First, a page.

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Sierra Hahn, Cameron Stewart
The Old Gringo
Carlos Fuentes, Margaret Sayers Peden
Branch Cabell James Branch Cabell
White Apples
Jonathan Carroll
Tarzan of the Apes
Michael Meyer, Gore Vidal, Edgar Rice Burroughs
The Dead of Night: The Ghost Stories of Oliver Onions (Tales of Mystery & the Supernatural)
Oliver Onions
Swann's Way (In Search of Lost Time, #1)
Marcel Proust, C.K. Scott Moncrieff, Terence Kilmartin, D.J. Enright
The Land of Laughs
Jonathan Carroll
Voyage Along the Horizon
Javier MarĂ­as, Kristina Cordero
Palm-of-the-Hand Stories
J. Martin Holman, Lane Dunlop, Yasunari Kawabata
A Heartbreaking Work of Staggering Genius - Dave Eggers i had seen dave eggers on dinner for five before i read this book and i liked him: he seemed really smart and sincere about the charity work he was doing. my friends really liked his first book, this book, and i decided to read it even after i had read his story in the mcsweeney anthology mammoth tales, and was stultified by it. a pseudo memoir would be different, i reasoned, and i was predisposed to like him. probably for the first thirty pages i was very engaged but gradually i realized that i hated his writing voice. yes, he was clever, and smart. but i wanted to punch him in the face too. i finished the book disappointed that i didn't like it but also understanding it was unlikely i would ever read a book of his again.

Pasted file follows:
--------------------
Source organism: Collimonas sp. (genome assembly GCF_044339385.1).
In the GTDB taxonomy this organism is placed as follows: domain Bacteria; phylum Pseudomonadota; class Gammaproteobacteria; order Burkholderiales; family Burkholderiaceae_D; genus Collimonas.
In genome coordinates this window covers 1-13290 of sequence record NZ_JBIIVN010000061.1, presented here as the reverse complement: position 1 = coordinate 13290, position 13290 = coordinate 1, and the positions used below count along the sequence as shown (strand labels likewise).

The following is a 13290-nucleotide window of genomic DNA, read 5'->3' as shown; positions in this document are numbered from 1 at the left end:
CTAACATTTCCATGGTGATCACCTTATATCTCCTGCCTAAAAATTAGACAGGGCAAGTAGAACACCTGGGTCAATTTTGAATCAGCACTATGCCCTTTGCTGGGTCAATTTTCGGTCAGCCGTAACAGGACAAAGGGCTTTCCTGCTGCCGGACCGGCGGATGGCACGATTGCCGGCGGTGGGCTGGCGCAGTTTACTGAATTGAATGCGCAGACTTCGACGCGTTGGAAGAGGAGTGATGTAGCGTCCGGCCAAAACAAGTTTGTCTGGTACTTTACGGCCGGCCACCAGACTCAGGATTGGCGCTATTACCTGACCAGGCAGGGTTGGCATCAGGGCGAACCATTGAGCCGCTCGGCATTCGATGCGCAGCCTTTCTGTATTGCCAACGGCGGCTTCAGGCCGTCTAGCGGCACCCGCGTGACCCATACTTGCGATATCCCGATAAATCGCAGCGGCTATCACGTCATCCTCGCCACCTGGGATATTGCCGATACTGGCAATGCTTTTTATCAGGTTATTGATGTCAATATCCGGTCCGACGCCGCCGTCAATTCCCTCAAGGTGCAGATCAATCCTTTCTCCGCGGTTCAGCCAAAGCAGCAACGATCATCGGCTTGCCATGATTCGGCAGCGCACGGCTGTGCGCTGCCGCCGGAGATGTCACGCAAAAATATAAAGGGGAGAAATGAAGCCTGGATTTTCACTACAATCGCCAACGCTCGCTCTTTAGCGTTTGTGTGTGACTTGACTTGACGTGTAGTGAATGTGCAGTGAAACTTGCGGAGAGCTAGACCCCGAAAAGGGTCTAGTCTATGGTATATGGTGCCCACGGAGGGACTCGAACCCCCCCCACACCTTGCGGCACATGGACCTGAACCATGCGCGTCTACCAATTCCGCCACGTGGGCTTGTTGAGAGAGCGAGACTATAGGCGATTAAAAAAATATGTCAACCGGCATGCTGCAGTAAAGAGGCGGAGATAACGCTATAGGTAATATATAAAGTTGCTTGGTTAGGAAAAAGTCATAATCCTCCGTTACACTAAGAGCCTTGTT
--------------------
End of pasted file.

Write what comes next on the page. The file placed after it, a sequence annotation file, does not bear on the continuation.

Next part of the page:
eggers, franzen, dfw, none have been for me. since i have only read brief interviews with hideous men by wallace, some argue that i could change my mind. and maybe i'm just not in the right place in my life to appreciate these voices, but i've hated margaret atwood for a long time, and it's not because i think she's a talentless hack. it's because i just don't like her writing voice, and i am pretty sure the same is true with regard to the author of this work.